Yeah, sale is a world of its own. I’m just starting to get my first experiences with direct distribution. Although I’m on the road with a wine that’s been ready since September of 2015. It’s the Syrah 2013 (“Halleluja”).
Two new labels will follow in 2016: a 100% Nero d’Avola (“Red Red Wine”) and a Grillo (“The Cure”), both vintage 2015 and ready to drink since April.
I don’t enjoy sale as much, although it’s really great to drink wine with my restaurant-friends here in Berlin. I know a lot of people from back in the days, and those who are not making music have bars or restaurants. But after I have exhausted all my private contacts I will need a professional distributer.

This also sounds like the traditional way just as we know it from the music history. Techno artists from Detroit initially sold their records directly at Hard Wax and then EFA Distribution took up that function.
How do you approach the pricing policy? I assume that you love the wine…
That’s complicated. If you buy it directly from us in Syracuse then wine costs 8 €. If someone in Berlin buys 100 bottles from us, than he can get it for a price lower than 10 € including sales tax. It’s a lot of penny pinching. You got your price for the wine directly from the cellar, than you have to add transport and delivery costs. Then there are the intermediaries who adds 100%, the restaurant adds another 300 to 500 %. So it’s very important where you start with the price so that the retail price is still acceptable. A couple of cents difference in the beginning account for a lot in the restaurant.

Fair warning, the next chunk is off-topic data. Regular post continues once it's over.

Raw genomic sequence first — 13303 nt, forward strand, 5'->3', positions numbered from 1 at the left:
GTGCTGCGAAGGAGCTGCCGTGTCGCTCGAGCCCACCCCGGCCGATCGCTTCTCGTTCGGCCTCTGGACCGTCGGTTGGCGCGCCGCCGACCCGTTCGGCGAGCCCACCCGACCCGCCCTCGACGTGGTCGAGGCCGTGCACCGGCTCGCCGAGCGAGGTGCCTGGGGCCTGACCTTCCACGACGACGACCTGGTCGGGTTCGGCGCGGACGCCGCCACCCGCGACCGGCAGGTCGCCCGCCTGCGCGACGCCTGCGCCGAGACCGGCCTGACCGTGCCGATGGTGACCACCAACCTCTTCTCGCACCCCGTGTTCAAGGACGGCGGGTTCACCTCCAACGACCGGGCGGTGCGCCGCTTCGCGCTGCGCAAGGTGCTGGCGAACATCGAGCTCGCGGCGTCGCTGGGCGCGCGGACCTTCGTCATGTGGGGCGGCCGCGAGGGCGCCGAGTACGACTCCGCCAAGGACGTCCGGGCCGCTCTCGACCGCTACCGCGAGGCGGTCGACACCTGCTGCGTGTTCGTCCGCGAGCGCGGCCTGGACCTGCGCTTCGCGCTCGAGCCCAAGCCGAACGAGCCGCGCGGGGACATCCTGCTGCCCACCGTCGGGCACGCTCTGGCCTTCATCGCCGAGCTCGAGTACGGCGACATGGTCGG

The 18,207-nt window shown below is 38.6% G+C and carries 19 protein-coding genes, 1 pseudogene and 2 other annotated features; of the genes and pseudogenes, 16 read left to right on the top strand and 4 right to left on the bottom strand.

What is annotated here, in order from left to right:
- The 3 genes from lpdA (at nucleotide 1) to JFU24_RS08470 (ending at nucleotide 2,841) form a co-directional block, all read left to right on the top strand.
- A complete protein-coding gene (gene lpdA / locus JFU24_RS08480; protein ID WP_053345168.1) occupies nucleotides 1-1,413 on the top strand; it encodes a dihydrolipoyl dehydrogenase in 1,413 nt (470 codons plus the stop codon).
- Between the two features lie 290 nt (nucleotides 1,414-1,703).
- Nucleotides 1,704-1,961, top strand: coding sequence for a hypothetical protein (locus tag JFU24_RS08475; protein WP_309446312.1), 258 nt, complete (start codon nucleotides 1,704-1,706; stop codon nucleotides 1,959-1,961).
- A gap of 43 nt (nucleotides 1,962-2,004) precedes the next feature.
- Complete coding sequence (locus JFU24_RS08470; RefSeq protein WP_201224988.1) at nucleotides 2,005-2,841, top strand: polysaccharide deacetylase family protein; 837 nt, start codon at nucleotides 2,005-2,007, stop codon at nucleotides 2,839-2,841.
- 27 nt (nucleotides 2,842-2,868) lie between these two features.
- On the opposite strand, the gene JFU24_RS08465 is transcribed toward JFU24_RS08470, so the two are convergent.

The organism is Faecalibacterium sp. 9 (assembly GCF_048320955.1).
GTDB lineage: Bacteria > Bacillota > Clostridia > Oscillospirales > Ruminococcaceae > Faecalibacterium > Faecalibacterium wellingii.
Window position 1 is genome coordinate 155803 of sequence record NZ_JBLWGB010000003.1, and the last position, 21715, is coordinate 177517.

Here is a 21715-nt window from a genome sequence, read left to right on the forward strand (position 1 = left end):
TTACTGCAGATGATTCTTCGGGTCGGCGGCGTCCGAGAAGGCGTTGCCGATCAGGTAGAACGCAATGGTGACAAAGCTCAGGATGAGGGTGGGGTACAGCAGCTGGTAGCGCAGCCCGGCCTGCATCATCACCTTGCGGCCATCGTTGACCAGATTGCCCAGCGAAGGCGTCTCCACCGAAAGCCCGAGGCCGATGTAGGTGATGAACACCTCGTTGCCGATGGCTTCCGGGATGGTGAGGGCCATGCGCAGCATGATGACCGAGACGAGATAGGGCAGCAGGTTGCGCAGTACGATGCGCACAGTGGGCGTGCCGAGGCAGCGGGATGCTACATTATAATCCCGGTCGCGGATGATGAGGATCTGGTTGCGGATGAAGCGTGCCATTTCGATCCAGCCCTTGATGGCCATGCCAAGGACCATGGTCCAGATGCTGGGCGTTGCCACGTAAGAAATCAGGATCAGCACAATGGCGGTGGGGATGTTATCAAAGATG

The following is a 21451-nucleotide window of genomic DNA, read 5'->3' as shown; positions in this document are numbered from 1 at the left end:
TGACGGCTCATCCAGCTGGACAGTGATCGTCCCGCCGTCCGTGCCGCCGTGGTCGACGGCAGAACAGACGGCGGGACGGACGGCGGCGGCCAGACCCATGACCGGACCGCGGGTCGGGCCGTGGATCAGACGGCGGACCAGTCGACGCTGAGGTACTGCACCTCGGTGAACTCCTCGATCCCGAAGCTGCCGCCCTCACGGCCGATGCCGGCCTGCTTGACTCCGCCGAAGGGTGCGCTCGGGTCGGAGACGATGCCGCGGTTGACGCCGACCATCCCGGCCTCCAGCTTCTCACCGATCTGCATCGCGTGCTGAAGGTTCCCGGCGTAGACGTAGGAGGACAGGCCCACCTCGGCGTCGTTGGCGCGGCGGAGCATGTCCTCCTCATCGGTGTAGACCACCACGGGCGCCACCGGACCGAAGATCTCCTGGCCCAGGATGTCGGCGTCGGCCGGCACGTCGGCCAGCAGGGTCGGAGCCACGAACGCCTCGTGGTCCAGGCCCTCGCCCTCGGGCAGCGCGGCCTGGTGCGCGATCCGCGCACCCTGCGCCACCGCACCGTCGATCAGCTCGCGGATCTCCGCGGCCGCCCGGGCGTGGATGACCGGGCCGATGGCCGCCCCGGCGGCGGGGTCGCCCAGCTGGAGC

Following this price chain the wine will be on restaurant menus for about 30 €. This poses the question if the wine can keep up for that price.
Yes, it can. Our growing region isn’t called Buonivini without reason and with Michele Bean as oenologist I’m assured that we can keep up.
I’m sure about one thing now that I know what it costs to produce a good wine: 5€-wines from the supermarket can’t be good!


How many bad harvests can you afford? How long can you keep up? At least life Sicily is affordable.
We started with a good vintage in 2015. It is said, that even vintages turn out better, so we hope for a great year 2016. Life is as affordable as it’s in Berlin. Rent is cheap, food as well, especially as I know a lot of farmers that produce great foods which is why I don’t have to pay for vegetables. I am leading a modest life and hardly spend any money. The car is relatively expensive and it takes me an hour to the field.

Which is really hard at 5 am.
Yeah, it wakes you up! You are constantly in transit and therefore are using a lot of gas. The insurance is expensive as well. I’m paying nearly 1000 € per year for my tiny car.